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our library system would be in several respects one of the best yet devised. It is earnestly commended, therefore, to the attention of the Legislature to inquire whether the public good does not demand that a fixed proportion, not less, at least, than five per cent. of the two mill tax, shall be set apart by law for the support of the school libraries.
W. J. BAXTER,
President. GEORGE WILLARD,
Members State Board of Education. JOHN M. GREGORY, Supt. Pub. Instruction,
And Ex-officio, Member and Secretary of Board.
ANNUAL REPORT OF THE PRINCIPAL OF THE
Gentlemen of the Board of Education:
All the departments of the Normal School are still in successful operation. Probably one hundred and fifty students who were with us last term, are now absent teaching in the schools of the State, and yet the building is filled beyond its regular means of accommodation. The prosperity of an institution, however, does not consist so much in the number as in the quality and progress of its pupils. In this respect it is a pleasure to report that the young men and women of the Normal School are quiet, orderly, studious, and earnest, and seem actuated by the single desire to prepare themselves for their future duties as teachers.
But still greater evidence of the prosperity of the State Normal School, is found in the success of its pupils throughout the State, as teachers. Several hundred undergraduates are now teaching in Primary schools, and nearly a hundred graduates are employed in Union schools and in Primary schools of the better class. Among this large number, the failures are comparatively few and, though these teachers have to some extent introduced new methods, there has arisen therefrom none of the antagonism between the people and the Normal School which has, in some cases, appeared in other States.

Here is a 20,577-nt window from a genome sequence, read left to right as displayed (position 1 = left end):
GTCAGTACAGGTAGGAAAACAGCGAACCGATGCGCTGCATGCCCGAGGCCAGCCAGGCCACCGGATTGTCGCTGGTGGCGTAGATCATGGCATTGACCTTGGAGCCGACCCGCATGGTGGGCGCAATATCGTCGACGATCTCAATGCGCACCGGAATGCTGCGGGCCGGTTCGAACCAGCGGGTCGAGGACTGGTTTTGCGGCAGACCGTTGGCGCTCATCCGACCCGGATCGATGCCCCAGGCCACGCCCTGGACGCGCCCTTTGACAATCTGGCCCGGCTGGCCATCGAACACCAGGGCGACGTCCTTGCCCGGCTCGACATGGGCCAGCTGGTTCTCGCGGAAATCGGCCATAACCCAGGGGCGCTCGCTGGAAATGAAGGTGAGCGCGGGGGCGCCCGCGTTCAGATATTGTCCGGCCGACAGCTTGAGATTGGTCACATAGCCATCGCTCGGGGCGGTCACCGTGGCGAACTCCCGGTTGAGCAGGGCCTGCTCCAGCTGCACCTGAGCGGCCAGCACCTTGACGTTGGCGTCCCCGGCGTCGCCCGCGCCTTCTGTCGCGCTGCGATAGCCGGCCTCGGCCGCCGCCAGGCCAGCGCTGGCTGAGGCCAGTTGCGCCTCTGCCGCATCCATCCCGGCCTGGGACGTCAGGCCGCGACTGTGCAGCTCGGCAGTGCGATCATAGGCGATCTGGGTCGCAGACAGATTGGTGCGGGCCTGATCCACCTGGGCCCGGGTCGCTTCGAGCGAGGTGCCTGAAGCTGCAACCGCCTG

The influence of the Normal School is further seen in the fact that the schools of the State have received, with general favor, such new modes of instruction as have been recommended through its pupils. The system of English Grammar taught in this institution since its establishment nine years ago, has pre
vailed over the old systems in vogue at that time. The objective methods of training the senses of the child and the more natural order of studies adopted here and recommended by those high in authority as educators, are gradually finding their way into the primary schools, and we are glad to know that our theories of education, in general, harmonize with those of prominent teachers in other institutions. Under such circumstances we cannot but believe that the period is not distant when the system of school-room management and instruction in the entire State, shall be uniform, systematic and efficient.